I love the idea of this series. I know that the Harry Potter series is important to many people on a personal level, and I like the experiment of reading the series for something more. Vanessa and Casper provide such great points and personal stories throughout their analyses. Not really a spoiler, but at the end of most episodes they try to do a reading activity. Usually it’s picking out a random quote from the chapter and viewing it through the podcast topic’s lens. I’ve tried that on my own, and I think it helps me get more involved with my reading. I want to do it more often!

 

pcJoin PotterCast in a continuing adventure through J.K. Rowling’s Wizarding World. For eleven years PotterCast has remained your trusted source for discussion, celebration, and interviews with creators and actors from the Harry Potter Universe.

If I can get the backlogs of all the episodes, I’ll think I have died and gone to heaven. Eleven years of Harry Potter podcasts?! Oh man, sign me up! I’m really excited to hear from the actors and see what their experiences were like on set.

 

rgDo you love books? Want to learn how to make the most of your reading life? Join hosts Brea Grant and Mallory O’Meara every week as they discuss tips and tricks for reading better on Reading Glasses! Reading Glasses is a podcast designed to help you get more out of your literary experiences. As professional creatives and mega-readers, Mallory and Brea are experts on integrating a love of reading into a busy lifestyle. Reading Glasses listeners will learn how to vanquish their To-Be-Read piles, get pointers on organizing their bookshelves and hear reviews on the newest reading gadgets. Brea and Mallory also offer savvy advice on uniquely bookish problems. How do you climb out of a reading slump? How do you support authors while still getting books on the cheap? Where do you hide the bodies of the people who won’t stop talking while you’re trying to read? Mallory and Brea engage in a spirited weekly half hour discussion geared towards all kinds of book lovers — nerds, avid bookworms, comic fans and science fiction geeks, literary fiction readers, book hoarders, library users, people who prefer the company of words on a page to a crowded party and casual readers who want to read more.

Based on this description, it sounds like something I would create! I know this is a relatively new podcast (I think there’s only 2 or 3 episodes out), but I’m definitely going to check this one out!

 

tholEnthusiast Jacke Wilson journeys through the history of literature, from ancient epics to contemporary classics. Find out more at historyofliterature.com and facebook.com/historyofliterature.

I love fun history. When I was in college, the introductory lessons at the beginning of literature units were my favorite, because I loved learning the history of the time period and the writing. Now there’s a whole podcast about it! This is right up my alley.

Do you have any bookish podcast recommendations for me?

How’d You Sleep? 


If you’re anything like me, you value your sleep. I know I do, now more than ever. I’m actually writing this as I’m wide awake with my son (it’s 3AM where I’m at). Did you know that about 68% of Americans struggle with sleep at least once a week? That’s around 164 million people. Glad to know I’m in good company! I bet all of us try to squeeze in sleep where we can, but sometimes it’s hard.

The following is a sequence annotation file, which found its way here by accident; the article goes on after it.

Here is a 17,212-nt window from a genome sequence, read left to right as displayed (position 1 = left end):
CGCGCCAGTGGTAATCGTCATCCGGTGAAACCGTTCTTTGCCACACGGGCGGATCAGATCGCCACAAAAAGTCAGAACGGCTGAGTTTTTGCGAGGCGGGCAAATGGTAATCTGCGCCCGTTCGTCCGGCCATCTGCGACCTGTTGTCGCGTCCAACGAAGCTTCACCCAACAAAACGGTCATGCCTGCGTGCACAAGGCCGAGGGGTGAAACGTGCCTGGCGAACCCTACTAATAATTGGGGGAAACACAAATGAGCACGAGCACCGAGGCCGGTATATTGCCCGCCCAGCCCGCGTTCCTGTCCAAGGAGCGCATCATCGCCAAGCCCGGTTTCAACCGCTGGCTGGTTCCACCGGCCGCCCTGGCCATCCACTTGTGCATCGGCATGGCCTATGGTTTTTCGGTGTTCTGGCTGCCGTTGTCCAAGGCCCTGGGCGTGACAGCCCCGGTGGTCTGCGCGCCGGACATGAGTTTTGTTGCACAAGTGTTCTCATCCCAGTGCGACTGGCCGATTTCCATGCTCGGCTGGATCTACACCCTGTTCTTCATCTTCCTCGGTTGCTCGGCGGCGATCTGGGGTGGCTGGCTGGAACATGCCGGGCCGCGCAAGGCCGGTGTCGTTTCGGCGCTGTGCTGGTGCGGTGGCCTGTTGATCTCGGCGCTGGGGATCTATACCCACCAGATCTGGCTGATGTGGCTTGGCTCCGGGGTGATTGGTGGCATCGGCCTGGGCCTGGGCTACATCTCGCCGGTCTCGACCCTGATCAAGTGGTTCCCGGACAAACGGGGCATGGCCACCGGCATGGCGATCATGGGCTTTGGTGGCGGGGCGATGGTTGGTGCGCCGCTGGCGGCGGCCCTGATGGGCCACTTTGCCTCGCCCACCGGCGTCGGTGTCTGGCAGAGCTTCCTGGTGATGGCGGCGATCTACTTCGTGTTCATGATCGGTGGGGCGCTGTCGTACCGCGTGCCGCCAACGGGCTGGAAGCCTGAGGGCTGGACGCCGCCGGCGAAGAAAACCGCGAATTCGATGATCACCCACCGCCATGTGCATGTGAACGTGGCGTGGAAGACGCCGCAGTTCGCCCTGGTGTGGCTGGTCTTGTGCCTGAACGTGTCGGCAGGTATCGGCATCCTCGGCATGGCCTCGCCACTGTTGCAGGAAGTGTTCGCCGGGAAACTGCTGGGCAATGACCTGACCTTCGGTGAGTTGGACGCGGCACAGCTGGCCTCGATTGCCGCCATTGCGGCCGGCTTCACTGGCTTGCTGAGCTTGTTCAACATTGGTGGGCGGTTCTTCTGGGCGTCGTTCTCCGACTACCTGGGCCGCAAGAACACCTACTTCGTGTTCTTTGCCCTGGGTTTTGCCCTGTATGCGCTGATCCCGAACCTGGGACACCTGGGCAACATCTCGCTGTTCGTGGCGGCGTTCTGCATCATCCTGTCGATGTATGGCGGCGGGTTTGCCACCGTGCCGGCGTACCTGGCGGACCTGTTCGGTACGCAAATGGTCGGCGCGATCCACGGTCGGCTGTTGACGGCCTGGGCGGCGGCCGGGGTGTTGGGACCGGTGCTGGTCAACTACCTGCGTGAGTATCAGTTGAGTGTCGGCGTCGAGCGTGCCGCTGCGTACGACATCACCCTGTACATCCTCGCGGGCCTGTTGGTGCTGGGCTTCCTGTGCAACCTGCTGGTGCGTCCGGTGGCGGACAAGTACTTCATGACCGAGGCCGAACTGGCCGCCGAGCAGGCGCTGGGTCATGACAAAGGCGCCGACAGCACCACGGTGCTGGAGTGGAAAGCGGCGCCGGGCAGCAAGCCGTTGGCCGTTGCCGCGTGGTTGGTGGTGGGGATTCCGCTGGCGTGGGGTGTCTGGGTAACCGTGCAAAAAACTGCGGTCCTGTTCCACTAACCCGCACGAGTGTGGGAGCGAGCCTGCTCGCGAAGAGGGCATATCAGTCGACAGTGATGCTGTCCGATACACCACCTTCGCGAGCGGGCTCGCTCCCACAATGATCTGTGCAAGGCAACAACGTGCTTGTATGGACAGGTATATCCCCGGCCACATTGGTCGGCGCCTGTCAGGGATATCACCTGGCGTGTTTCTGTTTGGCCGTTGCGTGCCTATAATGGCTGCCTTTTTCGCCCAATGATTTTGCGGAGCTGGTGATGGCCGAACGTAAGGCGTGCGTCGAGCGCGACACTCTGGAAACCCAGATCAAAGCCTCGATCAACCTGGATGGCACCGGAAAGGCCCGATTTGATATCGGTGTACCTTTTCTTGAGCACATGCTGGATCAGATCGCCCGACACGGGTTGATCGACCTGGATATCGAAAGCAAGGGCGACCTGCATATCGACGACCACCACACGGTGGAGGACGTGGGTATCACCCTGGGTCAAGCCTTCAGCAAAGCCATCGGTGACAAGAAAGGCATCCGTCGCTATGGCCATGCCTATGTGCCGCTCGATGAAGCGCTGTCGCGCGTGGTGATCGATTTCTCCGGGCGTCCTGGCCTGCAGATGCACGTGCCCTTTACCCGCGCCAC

In my college days, I was the nap queen. I would take naps after every class. There were a lot of all-nighters pulled so I could finish assignments. I’m pretty sure that contributed to my sleep being terrible. Before I was pregnant, I had the roughest time falling asleep. There were many nights that I would be awake most, if not all, of the night. It certainly wasn’t for lack of trying; I blame my insomnia genes I inherited from my dad. I’d try to use the time wisely and read as many books as I could, but mostly I would just lay awake, staring at the ceiling. During my pregnancy, I had the best sleep ever. I’m not even kidding. As long as I slept on my right side, I was golden. I think it was my body stockpiling sleep for the future. Enter now: I’m wide awake with my son, who’s snoozing away. When I put him in his crib, he wakes up. I also know that if I try to sleep, I won’t be able to. The joys of motherhood, am I right? I definitely try to sleep when he sleeps. Most weekends, he and I nap together.

Do you know what your body does while you sleep? Depending on how long you sleep, a lot! Leesa, an online mattress store, created this awesome infographic to help explain what goes on while you sleep. I now realize that I usually wake up within the first 10 to 20 minutes, and that makes sense. I also know that my naps with my son have to last at least an hour, otherwise I’m going to feel terrible for the rest of the day.

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Throughout the years, I’ve tried a couple different sleep aids. One that I used on and off for awhile was melatonin. It usually works fine…as long as you get at least 8 hours of sleep. If you get less than that, be prepared to feel groggy the next day. Another thing I’ve tried is aromatherapy. I used to spray lavender on my pillows to help me sleep. I’ve been researching essential oils, and I think I want to try them with my son. Best case scenario is that they will work and he will sleep through the night. Worst case scenario is that they don’t work but his room will smell nice. The best thing that’s worked for me was actually getting a new mattress. Now I can lay on my back and sleep without pain! It’s pretty amazing.